The forfeiture provision in the present case was valid and enforceable and defendants did not breach the Agent's Agreement in denying plaintiff's benefit under the Agency's Security Compensation Plan. The forfeiture provision has a legitimate purpose particularly in regard to the extended earnings portion of the plan. Those extended earnings are financed out of the earnings of the agent who takes over the files of the previous agent, and if that previous agent engages in direct competition with the new agent, attempting to lure away his clients, the foundation of the extended earnings program may be severely damaged. Defendants are entitled to summary judgment on plaintiff's breach of contract claim.

In summary, defendants are awarded partial summary judgment on plaintiff's claims under ERISA. The Extended Earnings Plan is not a plan governed by 29 U.S.C. § 1053(a). Furthermore, plaintiff has not yet reached normal retirement age and therefore does not state a claim under § 1053(a) for deferred compensation benefits. However, pursuant to 29 U.S.C. § 1132, which permits a beneficiary to seek clarification of his rights under a pension plan, plaintiff is hereby awarded a declaratory judgment, as stated in the above opinion, holding that plaintiff will be entitled to full benefits under the Deferred Compensation Plan when he reaches age sixty-five. Defendants are awarded summary judgment on the breach of contract claim. Each party will bear his own costs. In light of the fact that defendants acted in good faith and in a legal manner in refusing payment of benefits at this time, and since the resolution of the present case turned primarily upon substantial questions of law litigated in good faith, not previously addressed in this circuit, plaintiff's request for attorneys fees under 29 U.S.C. § 1132(g) is hereby DENIED. See e.g. Firestone Tire Rubber Co. v. Neusser, 810 F.2d 550 (6th Cir. 1987).

The Clerk shall enter judgment in accordance with the Memorandum and Order.

It is so ORDERED.


Plaintiff and defendants have both filed motions under Fed.R.Civ.P. 59 to alter and amend the judgment issued in this case on July 15, 1987.

Defendants renew their argument that plaintiff is an independent contractor. They rely upon Harlow v. Nationwide Mutual Insurance Company, Case No. N-84-503, (D.Conn.), decided June 19, 1987, in which the district court found that the plaintiffs, Nationwide agents, were independent contractors. The court in Harlow advocated the use of the common law test for determining whether a person is an employee as well as examining the remedial purposes of ERISA, the test adopted by the court of appeals in Darden v. Nationwide Mutual Insurance Co., 796 F.2d 701 (4th Cir. 1986).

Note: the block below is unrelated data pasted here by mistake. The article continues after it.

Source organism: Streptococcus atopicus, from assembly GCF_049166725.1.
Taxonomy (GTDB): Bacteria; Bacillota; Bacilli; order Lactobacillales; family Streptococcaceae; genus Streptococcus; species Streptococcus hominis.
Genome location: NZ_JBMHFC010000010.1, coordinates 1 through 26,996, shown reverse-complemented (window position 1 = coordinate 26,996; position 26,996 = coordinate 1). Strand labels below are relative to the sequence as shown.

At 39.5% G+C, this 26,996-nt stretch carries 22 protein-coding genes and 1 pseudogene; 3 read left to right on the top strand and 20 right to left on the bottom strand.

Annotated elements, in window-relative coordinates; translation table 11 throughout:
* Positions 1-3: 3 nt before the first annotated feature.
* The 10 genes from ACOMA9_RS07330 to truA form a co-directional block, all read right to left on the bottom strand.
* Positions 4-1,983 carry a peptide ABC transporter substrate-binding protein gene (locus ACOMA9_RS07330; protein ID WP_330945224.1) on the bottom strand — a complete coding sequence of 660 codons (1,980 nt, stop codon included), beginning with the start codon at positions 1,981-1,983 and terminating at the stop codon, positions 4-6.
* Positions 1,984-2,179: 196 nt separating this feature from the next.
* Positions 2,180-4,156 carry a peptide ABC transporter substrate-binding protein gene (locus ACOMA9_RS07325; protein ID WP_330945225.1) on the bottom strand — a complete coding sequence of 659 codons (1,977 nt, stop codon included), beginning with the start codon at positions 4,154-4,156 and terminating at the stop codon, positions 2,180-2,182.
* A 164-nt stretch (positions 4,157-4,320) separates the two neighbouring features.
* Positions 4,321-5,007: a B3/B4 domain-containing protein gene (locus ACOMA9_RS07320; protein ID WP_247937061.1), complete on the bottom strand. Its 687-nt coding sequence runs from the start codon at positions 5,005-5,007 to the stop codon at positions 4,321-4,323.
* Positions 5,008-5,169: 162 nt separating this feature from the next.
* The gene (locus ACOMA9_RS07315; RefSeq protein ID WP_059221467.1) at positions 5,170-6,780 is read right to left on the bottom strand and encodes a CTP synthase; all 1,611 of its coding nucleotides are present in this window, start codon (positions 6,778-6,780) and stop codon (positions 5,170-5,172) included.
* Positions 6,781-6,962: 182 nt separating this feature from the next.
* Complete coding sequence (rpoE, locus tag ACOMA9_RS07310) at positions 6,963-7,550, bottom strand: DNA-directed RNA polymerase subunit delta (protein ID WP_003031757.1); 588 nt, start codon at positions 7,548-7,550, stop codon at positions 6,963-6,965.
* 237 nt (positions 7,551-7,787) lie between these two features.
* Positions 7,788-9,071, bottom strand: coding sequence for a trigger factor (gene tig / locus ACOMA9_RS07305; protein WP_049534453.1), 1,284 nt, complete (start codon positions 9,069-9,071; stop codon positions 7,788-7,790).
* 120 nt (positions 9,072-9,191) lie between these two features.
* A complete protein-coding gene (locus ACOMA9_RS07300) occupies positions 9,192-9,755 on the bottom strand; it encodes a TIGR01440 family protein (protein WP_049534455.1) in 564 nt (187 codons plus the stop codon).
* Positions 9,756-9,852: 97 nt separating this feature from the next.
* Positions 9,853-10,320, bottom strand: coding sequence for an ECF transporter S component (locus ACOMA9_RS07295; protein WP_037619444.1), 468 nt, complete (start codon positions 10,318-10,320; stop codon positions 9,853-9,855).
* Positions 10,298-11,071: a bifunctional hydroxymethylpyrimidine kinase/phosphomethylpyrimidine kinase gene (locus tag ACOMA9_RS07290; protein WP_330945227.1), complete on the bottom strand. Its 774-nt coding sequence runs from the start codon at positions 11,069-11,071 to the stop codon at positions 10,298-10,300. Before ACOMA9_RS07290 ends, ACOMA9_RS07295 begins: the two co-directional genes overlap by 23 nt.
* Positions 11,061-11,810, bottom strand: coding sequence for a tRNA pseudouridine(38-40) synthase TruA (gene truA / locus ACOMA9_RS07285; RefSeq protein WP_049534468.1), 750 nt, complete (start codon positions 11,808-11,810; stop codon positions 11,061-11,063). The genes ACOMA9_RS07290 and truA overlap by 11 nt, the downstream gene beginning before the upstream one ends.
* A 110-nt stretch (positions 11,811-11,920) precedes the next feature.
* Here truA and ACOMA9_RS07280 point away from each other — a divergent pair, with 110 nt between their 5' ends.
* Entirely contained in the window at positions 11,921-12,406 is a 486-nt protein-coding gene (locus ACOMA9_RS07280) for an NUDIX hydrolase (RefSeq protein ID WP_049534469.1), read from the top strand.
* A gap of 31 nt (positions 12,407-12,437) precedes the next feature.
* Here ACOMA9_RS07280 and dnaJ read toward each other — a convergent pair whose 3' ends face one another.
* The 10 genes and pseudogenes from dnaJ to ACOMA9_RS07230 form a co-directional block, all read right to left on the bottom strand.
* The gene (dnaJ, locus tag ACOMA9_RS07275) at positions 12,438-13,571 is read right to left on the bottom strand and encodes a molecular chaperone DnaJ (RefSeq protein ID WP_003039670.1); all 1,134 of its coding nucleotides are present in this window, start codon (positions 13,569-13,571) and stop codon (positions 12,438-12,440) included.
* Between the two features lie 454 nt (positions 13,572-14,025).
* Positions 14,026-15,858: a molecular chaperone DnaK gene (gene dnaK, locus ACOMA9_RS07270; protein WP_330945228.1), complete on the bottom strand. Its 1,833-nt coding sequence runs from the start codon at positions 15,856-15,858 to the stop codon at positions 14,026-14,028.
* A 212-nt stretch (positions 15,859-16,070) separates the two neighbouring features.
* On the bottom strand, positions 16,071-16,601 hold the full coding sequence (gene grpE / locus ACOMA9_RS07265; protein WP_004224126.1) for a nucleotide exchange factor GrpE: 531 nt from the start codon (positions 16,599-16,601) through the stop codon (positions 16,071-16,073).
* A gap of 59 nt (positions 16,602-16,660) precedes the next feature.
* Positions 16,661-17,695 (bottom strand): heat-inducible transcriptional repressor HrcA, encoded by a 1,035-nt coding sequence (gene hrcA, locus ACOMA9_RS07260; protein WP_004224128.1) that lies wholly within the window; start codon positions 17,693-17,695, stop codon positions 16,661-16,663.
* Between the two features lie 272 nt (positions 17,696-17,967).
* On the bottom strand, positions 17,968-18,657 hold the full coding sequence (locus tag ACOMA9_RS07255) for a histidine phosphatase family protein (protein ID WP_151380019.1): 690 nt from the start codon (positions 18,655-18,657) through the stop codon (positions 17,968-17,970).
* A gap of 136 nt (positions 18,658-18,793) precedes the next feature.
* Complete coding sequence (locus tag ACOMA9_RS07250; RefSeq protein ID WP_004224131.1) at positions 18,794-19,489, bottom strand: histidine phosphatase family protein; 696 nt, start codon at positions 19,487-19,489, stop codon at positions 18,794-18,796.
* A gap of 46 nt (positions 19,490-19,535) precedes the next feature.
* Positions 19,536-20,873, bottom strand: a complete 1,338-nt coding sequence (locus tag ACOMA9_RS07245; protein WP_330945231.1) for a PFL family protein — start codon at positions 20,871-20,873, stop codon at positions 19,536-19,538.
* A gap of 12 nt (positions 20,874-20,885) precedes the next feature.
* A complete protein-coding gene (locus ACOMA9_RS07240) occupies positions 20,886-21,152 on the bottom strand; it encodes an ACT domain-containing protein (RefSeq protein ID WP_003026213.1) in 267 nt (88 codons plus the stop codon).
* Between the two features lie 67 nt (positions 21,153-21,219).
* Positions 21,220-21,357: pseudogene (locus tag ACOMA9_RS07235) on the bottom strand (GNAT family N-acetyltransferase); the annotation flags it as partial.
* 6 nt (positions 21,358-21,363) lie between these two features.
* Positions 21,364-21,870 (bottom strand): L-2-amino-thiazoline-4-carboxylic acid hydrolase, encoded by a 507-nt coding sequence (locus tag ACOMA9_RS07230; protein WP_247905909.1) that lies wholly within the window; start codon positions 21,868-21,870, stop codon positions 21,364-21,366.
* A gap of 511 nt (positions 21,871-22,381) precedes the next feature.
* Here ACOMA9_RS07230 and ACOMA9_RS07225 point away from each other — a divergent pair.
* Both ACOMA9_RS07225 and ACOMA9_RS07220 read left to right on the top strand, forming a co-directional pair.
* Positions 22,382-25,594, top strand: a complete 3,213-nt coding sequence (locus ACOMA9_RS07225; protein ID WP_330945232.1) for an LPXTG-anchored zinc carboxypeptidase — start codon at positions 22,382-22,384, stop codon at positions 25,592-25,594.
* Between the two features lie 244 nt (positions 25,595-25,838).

This court, in arriving at its decision as to the nature of plaintiff's status, employed a "totality of the circumstances" test as suggested by the United States Supreme Court decisions concerning regulatory legislation. See e.g. United States v. Silk, 331 U.S. 704, 713, 67 S.Ct. 1463, 1468, 91 L.Ed. 1757 (1947). Thus, this court considered a variety of traditional common law factors in addition to the three part test employed in Darden. The determination of the status of any plaintiff as an employee or independent contractor under ERISA of necessity must rest on a case-by-case determination. The court, upon due consideration of the additional authorities and argument presented by defendants, adheres to its original finding that based upon all the circumstances in the present case, plaintiff was an "employee" for purposes of ERISA.

Defendants have also submitted an additional affidavit in support of their position that the Deferred Compensation Plan is not funded. The court adheres to its original determination that the plan is funded. However, even if this court were to find that the plan is unfunded, defendants have still failed to satisfy the second requirement of 29 U.S.C. § 1051(2) which mandates that the plan be maintained for the purpose of providing deferred compensation for a select group of highly compensated employees. Defendants' motion to amend the judgment is DENIED.

Plaintiff has also moved for an amended judgment under Rule 59. Plaintiff requests a declaratory judgment allowing him to elect to receive deferred compensation benefits before his attaining age sixty-five at his election, as well as a clarification of his rights under the plan upon his disability or death. Plaintiff relies upon 29 U.S.C. § 1056(a), which provides in relevant part:

Each pension plan shall provide that unless the participant otherwise elects, the payments of benefits under the plan to the participant shall begin not later than the 60th day after the latest of the close of the plan year in which —